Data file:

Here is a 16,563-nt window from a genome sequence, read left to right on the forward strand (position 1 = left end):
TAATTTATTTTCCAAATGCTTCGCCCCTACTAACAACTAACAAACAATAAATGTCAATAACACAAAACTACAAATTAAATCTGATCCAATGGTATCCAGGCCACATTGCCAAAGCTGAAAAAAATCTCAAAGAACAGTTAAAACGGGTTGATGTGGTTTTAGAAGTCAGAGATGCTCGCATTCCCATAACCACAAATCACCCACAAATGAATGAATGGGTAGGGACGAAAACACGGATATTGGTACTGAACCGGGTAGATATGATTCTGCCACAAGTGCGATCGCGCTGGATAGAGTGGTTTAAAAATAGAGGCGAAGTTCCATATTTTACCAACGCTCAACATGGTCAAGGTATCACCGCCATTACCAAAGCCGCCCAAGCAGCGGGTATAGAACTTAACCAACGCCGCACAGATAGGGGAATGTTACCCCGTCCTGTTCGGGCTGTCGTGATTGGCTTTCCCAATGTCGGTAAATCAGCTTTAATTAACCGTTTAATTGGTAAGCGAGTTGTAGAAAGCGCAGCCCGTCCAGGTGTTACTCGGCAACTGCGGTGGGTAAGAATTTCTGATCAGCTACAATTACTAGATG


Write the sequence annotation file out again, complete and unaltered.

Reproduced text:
Here is a 16,563-nt window from a genome sequence, read left to right on the forward strand (position 1 = left end):
TAATTTATTTTCCAAATGCTTCGCCCCTACTAACAACTAACAAACAATAAATGTCAATAACACAAAACTACAAATTAAATCTGATCCAATGGTATCCAGGCCACATTGCCAAAGCTGAAAAAAATCTCAAAGAACAGTTAAAACGGGTTGATGTGGTTTTAGAAGTCAGAGATGCTCGCATTCCCATAACCACAAATCACCCACAAATGAATGAATGGGTAGGGACGAAAACACGGATATTGGTACTGAACCGGGTAGATATGATTCTGCCACAAGTGCGATCGCGCTGGATAGAGTGGTTTAAAAATAGAGGCGAAGTTCCATATTTTACCAACGCTCAACATGGTCAAGGTATCACCGCCATTACCAAAGCCGCCCAAGCAGCGGGTATAGAACTTAACCAACGCCGCACAGATAGGGGAATGTTACCCCGTCCTGTTCGGGCTGTCGTGATTGGCTTTCCCAATGTCGGTAAATCAGCTTTAATTAACCGTTTAATTGGTAAGCGAGTTGTAGAAAGCGCAGCCCGTCCAGGTGTTACTCGGCAACTGCGGTGGGTAAGAATTTCTGATCAGCTACAATTACTAGATG